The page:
Election 2007: Bell, Ness offer views on the state of Duluth's streets
The News Tribune sat down with Duluth mayoral candidates Charlie Bell and Don Ness recently in separate interviews and asked them the same questions. In the weeks leading up to the Nov. 6 election, we will publish question-and-answer stories givi...
The News Tribune sat down with Duluth mayoral candidates Charlie Bell and Don Ness recently in separate interviews and asked them the same questions. In the weeks leading up to the Nov. 6 election, we will publish question-and-answer stories giving each candidate's responses.
Today's topic is the city's aging streets.
Q: How would you fix the city's aging streets over a reasonable period, and how would you pay for it?
A: I would stop the action of the City Council going into the CIT [Community Investment Trust Fund]. We've got to stop using that for funding all our programs that our city budget is not in shape to do. So, with that, we'll have more money because the money will be going in there on a yearly basis.
We get a minimal rate of interest on that CIT fund that's regulated. We need to look at what we can change to get different investments in that huge fund to produce more like an 8, 9 or 10 percent interest rate. We need to change that to develop more income. Then we'll have more money to put into our infrastructure and our streets because, if you look at economic development, that's what you need to get the attention of businesses to expand and come in. You need to have a good infrastructure. ... I've seen the deterioration of our streets and, interestingly enough, when you put a new street in a neighborhood, people invest into their homes. Not only are you affecting the economy by putting new streets in, you have that ancillary benefit of homeowners and apartment owners reinvesting into their facilities and hiring more people to do that.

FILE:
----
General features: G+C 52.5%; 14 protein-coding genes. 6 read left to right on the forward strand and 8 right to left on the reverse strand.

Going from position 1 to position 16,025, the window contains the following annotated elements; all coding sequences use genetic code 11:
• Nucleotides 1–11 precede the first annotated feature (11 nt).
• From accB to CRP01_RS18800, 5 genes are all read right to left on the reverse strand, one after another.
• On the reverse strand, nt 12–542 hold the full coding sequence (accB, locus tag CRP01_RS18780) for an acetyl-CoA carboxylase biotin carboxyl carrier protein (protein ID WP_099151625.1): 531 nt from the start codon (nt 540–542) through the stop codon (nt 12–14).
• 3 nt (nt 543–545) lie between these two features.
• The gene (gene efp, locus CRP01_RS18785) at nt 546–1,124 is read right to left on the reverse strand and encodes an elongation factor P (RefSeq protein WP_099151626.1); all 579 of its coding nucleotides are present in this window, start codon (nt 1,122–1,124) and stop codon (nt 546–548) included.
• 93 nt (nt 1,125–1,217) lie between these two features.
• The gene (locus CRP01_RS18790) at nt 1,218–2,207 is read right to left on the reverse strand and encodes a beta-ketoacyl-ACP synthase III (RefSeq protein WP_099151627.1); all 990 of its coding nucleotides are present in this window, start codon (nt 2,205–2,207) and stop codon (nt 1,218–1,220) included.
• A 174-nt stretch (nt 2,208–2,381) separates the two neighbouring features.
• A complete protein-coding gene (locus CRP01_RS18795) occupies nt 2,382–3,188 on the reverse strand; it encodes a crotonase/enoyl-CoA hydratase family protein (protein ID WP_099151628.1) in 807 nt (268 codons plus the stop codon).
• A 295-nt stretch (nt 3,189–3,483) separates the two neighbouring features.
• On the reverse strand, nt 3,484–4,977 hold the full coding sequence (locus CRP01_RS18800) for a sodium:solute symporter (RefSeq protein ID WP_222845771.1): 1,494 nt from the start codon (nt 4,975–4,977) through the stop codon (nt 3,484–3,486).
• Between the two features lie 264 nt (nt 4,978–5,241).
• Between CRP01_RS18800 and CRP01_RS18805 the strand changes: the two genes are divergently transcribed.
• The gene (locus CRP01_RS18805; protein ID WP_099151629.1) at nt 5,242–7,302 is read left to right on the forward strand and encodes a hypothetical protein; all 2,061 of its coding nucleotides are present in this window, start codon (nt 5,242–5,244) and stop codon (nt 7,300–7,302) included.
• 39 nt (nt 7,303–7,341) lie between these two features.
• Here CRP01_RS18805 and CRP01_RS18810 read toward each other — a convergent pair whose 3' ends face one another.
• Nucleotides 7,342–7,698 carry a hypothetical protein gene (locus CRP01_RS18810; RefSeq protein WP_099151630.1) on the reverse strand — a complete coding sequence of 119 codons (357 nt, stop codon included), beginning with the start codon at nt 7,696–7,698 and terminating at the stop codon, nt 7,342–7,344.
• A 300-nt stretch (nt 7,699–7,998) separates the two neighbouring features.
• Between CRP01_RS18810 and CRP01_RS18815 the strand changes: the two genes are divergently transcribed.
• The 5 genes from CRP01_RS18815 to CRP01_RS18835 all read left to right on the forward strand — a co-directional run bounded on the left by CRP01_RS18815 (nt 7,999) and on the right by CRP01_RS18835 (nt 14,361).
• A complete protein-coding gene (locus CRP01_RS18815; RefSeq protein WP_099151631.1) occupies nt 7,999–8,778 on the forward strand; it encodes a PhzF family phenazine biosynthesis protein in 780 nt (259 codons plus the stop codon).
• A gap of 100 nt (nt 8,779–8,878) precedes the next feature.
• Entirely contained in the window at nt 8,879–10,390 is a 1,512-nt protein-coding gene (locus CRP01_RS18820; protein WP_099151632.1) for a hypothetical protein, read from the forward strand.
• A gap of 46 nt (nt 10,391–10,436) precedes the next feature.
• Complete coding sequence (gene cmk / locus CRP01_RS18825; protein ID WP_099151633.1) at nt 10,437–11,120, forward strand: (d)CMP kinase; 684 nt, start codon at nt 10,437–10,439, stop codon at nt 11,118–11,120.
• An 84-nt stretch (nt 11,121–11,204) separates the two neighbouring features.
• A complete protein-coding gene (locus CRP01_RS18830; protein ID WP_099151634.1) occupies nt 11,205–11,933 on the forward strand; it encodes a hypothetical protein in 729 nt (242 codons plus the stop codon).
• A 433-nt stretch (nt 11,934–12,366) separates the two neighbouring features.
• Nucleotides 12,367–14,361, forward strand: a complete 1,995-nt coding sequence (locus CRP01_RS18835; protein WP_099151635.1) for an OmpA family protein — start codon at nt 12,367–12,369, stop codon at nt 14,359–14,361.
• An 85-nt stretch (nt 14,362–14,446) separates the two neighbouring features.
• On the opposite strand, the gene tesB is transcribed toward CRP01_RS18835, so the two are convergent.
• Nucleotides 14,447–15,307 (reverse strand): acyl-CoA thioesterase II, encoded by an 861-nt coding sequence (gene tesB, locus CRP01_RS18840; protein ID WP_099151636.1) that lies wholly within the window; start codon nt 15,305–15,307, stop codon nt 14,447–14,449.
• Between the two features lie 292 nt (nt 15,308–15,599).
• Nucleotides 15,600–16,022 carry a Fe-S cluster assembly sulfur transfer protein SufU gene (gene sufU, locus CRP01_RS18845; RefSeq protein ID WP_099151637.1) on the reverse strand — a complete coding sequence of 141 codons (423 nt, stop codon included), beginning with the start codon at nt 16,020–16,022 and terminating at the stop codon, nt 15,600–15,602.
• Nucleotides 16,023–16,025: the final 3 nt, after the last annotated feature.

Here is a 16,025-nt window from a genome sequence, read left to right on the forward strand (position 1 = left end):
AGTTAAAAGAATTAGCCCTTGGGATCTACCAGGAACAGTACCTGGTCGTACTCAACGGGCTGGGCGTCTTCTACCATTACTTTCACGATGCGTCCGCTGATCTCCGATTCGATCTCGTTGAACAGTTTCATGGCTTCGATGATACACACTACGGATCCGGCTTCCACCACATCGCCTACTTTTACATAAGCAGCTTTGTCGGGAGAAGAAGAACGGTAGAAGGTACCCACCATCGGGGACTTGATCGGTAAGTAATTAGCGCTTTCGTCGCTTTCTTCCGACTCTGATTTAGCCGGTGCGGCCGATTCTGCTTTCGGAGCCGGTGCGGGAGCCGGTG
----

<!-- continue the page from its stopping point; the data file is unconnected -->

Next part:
A: I have a plan to at least double our commitment to the street improvement program by 2011. We do that in two ways: One is that we have the Community Investment Trust Fund and we need to protect the integrity of that fund. Now there's great opportunity that we can invest those monies with the state Board of Investment and we can get a greater rate of return, and we need to make sure that we're taking that greater rate of return and investing it into our street improvement program.
The second opportunity that we have is in 2009, when the first of the 15-year bonds that were issued for the street improvement program back in 1994 will be expiring. We had been using interest generated from the Community Investment Trust Fund and applying those dollars to the retirement of those bonds issued in 1994. Now we're going to pay off those bonds in 2009 and we'll have this revenue available that no longer needs to be used to pay off bonds. ... My plan is to reinvest every single penny of those dollars that come available and reinvest them back into the street improvement program.